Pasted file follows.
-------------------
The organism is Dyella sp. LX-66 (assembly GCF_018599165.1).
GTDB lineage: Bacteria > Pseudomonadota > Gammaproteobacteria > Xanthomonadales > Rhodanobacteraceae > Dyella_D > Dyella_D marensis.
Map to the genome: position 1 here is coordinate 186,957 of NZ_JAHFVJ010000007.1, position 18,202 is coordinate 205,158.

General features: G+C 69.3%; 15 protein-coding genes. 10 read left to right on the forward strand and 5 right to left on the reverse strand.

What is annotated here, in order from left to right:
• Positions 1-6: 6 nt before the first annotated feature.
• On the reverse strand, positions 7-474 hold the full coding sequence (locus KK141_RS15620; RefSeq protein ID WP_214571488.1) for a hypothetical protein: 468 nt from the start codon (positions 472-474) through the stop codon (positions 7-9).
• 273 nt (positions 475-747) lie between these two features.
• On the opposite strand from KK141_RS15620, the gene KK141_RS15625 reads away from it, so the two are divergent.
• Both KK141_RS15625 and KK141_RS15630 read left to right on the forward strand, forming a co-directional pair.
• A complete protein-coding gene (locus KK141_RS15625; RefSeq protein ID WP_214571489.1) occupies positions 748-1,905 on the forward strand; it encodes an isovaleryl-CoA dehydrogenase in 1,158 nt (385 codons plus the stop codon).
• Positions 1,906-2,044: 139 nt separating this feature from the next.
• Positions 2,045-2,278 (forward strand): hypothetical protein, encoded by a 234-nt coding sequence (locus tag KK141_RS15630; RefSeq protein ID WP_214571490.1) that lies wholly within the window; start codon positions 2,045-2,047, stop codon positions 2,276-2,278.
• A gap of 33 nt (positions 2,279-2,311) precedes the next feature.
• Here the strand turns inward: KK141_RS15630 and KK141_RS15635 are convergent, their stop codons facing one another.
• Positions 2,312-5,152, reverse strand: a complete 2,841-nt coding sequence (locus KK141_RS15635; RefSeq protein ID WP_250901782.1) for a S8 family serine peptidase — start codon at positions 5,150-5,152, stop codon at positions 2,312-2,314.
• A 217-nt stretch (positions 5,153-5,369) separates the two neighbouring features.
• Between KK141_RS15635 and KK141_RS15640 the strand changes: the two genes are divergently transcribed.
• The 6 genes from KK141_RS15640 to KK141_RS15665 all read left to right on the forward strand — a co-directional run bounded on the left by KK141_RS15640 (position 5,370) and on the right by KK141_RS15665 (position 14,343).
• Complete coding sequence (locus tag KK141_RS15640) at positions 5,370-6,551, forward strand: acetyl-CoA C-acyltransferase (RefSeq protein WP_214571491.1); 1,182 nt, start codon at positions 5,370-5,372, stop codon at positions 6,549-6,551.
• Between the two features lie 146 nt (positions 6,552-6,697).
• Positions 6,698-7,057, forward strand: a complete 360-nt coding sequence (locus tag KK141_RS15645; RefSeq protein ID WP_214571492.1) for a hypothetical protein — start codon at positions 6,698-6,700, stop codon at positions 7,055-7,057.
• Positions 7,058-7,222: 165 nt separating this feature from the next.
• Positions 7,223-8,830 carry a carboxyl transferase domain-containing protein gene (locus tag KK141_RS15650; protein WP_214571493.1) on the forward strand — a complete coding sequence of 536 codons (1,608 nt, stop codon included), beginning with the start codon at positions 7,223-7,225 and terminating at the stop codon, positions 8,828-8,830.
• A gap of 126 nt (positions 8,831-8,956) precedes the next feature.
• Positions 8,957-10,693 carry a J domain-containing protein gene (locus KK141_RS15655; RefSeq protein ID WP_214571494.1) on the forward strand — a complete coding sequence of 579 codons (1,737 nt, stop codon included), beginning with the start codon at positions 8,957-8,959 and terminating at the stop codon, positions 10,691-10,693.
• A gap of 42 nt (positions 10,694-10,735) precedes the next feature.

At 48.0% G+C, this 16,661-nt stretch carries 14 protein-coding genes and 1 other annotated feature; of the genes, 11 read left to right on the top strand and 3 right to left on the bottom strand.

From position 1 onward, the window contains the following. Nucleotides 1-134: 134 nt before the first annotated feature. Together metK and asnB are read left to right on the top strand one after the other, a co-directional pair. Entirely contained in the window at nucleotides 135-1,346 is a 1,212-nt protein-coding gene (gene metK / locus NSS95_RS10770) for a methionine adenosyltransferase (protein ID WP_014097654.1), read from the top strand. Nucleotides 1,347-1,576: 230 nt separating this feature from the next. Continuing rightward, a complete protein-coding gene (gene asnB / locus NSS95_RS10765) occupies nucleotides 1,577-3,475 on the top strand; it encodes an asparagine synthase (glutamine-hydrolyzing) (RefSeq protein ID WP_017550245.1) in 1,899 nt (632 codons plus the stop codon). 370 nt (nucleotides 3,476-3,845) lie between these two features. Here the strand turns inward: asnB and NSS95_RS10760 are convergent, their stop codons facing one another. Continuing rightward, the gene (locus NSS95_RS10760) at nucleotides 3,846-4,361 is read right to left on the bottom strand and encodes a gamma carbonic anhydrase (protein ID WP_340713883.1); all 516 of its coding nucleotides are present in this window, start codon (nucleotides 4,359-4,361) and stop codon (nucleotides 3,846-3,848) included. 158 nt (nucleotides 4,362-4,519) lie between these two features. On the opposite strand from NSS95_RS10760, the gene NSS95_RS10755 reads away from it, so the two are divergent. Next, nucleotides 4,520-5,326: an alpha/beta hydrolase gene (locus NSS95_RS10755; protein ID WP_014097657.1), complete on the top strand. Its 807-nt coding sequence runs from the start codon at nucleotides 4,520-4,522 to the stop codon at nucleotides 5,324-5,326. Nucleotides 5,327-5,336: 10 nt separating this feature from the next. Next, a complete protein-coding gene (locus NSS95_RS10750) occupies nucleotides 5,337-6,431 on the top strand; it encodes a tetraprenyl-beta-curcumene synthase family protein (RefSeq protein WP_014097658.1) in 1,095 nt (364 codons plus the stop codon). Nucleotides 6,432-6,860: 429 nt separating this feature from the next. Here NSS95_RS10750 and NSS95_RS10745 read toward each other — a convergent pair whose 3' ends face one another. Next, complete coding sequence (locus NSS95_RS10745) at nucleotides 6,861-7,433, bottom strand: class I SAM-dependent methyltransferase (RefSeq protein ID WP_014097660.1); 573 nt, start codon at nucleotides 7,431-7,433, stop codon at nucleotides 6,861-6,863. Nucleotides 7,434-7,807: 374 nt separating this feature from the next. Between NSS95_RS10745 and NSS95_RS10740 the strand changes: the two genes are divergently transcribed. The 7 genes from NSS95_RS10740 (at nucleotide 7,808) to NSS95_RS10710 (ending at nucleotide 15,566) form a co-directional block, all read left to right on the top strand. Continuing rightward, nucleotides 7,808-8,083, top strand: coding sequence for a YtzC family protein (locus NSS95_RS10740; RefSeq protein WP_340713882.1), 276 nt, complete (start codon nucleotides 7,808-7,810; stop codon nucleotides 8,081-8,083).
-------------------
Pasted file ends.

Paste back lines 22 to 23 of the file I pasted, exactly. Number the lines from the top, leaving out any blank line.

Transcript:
• Positions 6,698-7,057, forward strand: a complete 360-nt coding sequence (locus tag KK141_RS15645; RefSeq protein ID WP_214571492.1) for a hypothetical protein — start codon at positions 6,698-6,700, stop codon at positions 7,055-7,057.
• Positions 7,058-7,222: 165 nt separating this feature from the next.